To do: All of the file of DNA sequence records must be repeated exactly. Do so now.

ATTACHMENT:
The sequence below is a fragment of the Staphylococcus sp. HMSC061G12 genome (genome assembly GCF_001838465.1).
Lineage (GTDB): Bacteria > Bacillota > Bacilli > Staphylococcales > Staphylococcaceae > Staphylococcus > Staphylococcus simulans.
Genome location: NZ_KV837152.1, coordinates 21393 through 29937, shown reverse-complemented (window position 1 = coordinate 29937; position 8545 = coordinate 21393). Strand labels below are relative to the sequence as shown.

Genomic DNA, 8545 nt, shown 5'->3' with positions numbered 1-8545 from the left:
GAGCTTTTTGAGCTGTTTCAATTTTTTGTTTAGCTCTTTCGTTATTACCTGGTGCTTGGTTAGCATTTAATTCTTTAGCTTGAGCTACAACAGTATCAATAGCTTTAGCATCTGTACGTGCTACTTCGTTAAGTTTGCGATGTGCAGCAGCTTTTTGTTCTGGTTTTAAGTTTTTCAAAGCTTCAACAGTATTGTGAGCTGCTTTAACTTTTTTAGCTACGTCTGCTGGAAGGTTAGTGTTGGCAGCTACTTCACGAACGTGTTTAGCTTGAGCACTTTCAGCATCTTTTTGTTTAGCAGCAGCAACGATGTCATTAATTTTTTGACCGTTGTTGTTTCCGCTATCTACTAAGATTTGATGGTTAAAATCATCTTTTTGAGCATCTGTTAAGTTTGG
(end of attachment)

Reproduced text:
The sequence below is a fragment of the Staphylococcus sp. HMSC061G12 genome (genome assembly GCF_001838465.1).
Lineage (GTDB): Bacteria > Bacillota > Bacilli > Staphylococcales > Staphylococcaceae > Staphylococcus > Staphylococcus simulans.
Genome location: NZ_KV837152.1, coordinates 21393 through 29937, shown reverse-complemented (window position 1 = coordinate 29937; position 8545 = coordinate 21393). Strand labels below are relative to the sequence as shown.

Genomic DNA, 8545 nt, shown 5'->3' with positions numbered 1-8545 from the left:
GAGCTTTTTGAGCTGTTTCAATTTTTTGTTTAGCTCTTTCGTTATTACCTGGTGCTTGGTTAGCATTTAATTCTTTAGCTTGAGCTACAACAGTATCAATAGCTTTAGCATCTGTACGTGCTACTTCGTTAAGTTTGCGATGTGCAGCAGCTTTTTGTTCTGGTTTTAAGTTTTTCAAAGCTTCAACAGTATTGTGAGCTGCTTTAACTTTTTTAGCTACGTCTGCTGGAAGGTTAGTGTTGGCAGCTACTTCACGAACGTGTTTAGCTTGAGCACTTTCAGCATCTTTTTGTTTAGCAGCAGCAACGATGTCATTAATTTTTTGACCGTTGTTGTTTCCGCTATCTACTAAGATTTGATGGTTAAAATCATCTTTTTGAGCATCTGTTAAGTTTGG